They started pitocin around 11 am, but I'm not sure why. I think they wanted to make the contractions even stronger so they'd open the cervix, but looking back, this doesn't make much sense, since they had already determined that my cervix wasn't going to open without the pressure of the baby's head.
They kept cranking up the pit, and contractions were coming every 45 second to a minute, and they were really hurting. This continued until 7 pm, when I was checked and determined to be at - you guessed it - 6 centimeters. At least I was 100% effaced, but that wasn't much consolation at all. The doctor decided it would be best to break my water, but we had really wanted to avoid that. There was so much fluid and the baby's head was so high up that there was an increased risk of cord prolapse, a very serious and possibly life threatening complication.
At this point I had to make a choice. I could get an epidural and be prepped for a c-section, in case the cord prolapsed, or I could stay where I was with no epidural and then, if the cord prolapsed, be put under general anesthesia for a section.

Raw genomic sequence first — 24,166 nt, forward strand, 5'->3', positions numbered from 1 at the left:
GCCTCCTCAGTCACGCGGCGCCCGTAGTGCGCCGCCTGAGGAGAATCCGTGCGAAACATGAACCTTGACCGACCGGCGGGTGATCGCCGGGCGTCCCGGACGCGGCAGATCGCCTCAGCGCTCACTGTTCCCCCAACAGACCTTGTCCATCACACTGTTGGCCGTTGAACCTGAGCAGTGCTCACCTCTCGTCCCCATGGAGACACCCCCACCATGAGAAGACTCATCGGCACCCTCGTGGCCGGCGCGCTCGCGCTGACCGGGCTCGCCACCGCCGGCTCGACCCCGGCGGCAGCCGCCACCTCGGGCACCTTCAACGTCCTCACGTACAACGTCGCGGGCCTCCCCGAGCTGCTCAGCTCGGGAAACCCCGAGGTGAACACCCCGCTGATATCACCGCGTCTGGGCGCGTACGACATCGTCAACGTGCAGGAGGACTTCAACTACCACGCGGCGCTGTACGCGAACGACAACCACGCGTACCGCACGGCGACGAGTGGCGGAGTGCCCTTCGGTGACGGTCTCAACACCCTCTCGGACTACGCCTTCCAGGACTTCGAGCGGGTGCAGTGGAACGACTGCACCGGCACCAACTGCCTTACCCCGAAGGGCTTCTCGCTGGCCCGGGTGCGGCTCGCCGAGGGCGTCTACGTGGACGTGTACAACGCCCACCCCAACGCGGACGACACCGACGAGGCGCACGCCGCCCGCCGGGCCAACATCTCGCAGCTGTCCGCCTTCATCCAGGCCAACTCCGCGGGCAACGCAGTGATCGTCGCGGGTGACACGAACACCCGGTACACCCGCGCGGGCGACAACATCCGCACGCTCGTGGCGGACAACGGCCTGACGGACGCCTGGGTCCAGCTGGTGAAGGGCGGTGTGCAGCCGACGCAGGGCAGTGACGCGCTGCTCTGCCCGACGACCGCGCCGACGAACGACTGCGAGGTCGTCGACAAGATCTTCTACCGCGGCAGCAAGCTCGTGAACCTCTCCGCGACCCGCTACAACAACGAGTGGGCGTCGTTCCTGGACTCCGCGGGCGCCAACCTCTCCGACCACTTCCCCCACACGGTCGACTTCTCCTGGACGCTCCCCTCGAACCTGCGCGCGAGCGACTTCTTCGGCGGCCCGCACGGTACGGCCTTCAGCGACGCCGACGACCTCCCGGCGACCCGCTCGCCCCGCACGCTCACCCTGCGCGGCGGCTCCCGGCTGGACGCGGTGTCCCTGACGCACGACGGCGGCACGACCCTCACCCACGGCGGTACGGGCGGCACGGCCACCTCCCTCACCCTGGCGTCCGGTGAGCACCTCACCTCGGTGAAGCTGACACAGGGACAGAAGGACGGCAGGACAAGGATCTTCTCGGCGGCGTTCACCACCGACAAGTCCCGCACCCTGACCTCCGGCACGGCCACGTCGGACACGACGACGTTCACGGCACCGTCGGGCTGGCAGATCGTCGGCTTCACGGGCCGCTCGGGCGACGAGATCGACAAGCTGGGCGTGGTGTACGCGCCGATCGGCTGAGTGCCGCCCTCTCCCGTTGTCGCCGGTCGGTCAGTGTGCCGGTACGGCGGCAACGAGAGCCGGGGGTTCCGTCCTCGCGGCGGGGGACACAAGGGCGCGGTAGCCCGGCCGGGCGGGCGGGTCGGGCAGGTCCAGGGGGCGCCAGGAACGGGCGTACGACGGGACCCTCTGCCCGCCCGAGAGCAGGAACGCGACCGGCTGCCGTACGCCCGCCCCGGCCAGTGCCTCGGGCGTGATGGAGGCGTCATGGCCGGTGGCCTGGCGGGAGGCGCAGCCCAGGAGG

I chose the epidural. I felt that if I was already prepped, I could at least be awake for the baby's birth if there was an emergency.
The doctor broke my water and immediately - like, within thirty seconds, my cervix dilated from 6cm to 10. The doctor had used a special needle to break the water, instead of the amniohook, because a big gush of fluid would be far more dangerous than the slow leak the needle made. The doctor's hands were still in there and she could feel my cervix just open right up.
There was no frantic flurry of activity, like there had been with my other babies. A nurse came in and calmly wheeled in the warmer and instrument table. The lights were dimmed, except for the big one that the doctor uses, and it was very quiet and serene. It was dark out, and the drought we'd been having all summer was broken by the remnants of Hurricane Gustav. All I could hear was the heart tone monitor on my belly and the rain beating against the window. The nurse who had originally tried to send me home came into the room - she was back on duty - and held my hand. Then it was time to push.